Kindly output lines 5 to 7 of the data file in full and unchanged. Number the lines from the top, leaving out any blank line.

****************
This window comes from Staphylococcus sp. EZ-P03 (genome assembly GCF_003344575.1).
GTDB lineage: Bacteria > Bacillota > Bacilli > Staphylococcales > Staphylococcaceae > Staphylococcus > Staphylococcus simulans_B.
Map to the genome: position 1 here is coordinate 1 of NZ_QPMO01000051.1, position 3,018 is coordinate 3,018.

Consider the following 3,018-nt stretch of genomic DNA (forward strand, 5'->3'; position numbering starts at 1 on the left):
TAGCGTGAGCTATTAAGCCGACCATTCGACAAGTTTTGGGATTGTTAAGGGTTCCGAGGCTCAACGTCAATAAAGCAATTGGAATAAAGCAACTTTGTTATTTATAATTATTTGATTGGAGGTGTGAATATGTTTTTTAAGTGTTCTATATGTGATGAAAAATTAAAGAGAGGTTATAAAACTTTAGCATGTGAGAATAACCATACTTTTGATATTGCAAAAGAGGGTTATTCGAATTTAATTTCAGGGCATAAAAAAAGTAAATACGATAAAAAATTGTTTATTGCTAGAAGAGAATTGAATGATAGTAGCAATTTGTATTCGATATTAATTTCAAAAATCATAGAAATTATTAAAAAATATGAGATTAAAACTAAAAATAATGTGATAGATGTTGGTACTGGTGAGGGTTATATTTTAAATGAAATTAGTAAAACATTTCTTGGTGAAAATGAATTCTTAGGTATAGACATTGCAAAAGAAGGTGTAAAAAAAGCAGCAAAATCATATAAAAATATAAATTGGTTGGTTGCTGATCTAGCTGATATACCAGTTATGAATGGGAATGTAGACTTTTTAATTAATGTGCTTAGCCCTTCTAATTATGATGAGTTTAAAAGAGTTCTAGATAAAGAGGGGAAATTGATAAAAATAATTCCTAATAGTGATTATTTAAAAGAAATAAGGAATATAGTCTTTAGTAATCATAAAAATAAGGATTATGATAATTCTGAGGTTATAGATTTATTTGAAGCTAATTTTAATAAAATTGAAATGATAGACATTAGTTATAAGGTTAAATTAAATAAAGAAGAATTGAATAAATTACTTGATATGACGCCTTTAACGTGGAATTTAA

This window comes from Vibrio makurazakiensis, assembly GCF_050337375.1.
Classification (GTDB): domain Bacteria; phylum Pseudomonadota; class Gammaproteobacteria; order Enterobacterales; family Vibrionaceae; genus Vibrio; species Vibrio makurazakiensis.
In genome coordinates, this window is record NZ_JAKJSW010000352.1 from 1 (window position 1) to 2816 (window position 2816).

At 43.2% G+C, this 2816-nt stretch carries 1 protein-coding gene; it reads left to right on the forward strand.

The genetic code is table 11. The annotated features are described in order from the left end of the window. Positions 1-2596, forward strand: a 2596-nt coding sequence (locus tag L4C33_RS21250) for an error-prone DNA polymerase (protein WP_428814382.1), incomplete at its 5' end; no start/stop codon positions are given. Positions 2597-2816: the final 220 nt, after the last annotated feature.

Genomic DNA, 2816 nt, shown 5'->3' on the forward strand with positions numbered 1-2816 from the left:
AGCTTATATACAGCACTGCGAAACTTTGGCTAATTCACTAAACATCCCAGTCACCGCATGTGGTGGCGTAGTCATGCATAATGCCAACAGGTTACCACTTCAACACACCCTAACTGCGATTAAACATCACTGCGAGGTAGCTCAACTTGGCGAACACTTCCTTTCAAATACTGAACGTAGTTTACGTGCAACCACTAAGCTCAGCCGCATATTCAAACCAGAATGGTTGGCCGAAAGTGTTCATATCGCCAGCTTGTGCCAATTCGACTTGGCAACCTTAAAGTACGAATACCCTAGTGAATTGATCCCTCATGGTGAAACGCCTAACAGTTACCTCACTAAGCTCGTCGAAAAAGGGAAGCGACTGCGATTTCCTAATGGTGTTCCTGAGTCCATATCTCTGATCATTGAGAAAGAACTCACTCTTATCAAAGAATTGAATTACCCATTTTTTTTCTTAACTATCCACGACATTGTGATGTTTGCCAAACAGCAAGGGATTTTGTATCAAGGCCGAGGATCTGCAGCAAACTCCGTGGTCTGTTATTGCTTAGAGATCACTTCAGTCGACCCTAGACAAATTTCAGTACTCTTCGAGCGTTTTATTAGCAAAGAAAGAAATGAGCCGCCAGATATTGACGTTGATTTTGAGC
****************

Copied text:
TAGCGTGAGCTATTAAGCCGACCATTCGACAAGTTTTGGGATTGTTAAGGGTTCCGAGGCTCAACGTCAATAAAGCAATTGGAATAAAGCAACTTTGTTATTTATAATTATTTGATTGGAGGTGTGAATATGTTTTTTAAGTGTTCTATATGTGATGAAAAATTAAAGAGAGGTTATAAAACTTTAGCATGTGAGAATAACCATACTTTTGATATTGCAAAAGAGGGTTATTCGAATTTAATTTCAGGGCATAAAAAAAGTAAATACGATAAAAAATTGTTTATTGCTAGAAGAGAATTGAATGATAGTAGCAATTTGTATTCGATATTAATTTCAAAAATCATAGAAATTATTAAAAAATATGAGATTAAAACTAAAAATAATGTGATAGATGTTGGTACTGGTGAGGGTTATATTTTAAATGAAATTAGTAAAACATTTCTTGGTGAAAATGAATTCTTAGGTATAGACATTGCAAAAGAAGGTGTAAAAAAAGCAGCAAAATCATATAAAAATATAAATTGGTTGGTTGCTGATCTAGCTGATATACCAGTTATGAATGGGAATGTAGACTTTTTAATTAATGTGCTTAGCCCTTCTAATTATGATGAGTTTAAAAGAGTTCTAGATAAAGAGGGGAAATTGATAAAAATAATTCCTAATAGTGATTATTTAAAAGAAATAAGGAATATAGTCTTTAGTAATCATAAAAATAAGGATTATGATAATTCTGAGGTTATAGATTTATTTGAAGCTAATTTTAATAAAATTGAAATGATAGACATTAGTTATAAGGTTAAATTAAATAAAGAAGAATTGAATAAATTACTTGATATGACGCCTTTAACGTGGAATTTAA

This window comes from Vibrio makurazakiensis, assembly GCF_050337375.1.
Classification (GTDB): domain Bacteria; phylum Pseudomonadota; class Gammaproteobacteria; order Enterobacterales; family Vibrionaceae; genus Vibrio; species Vibrio makurazakiensis.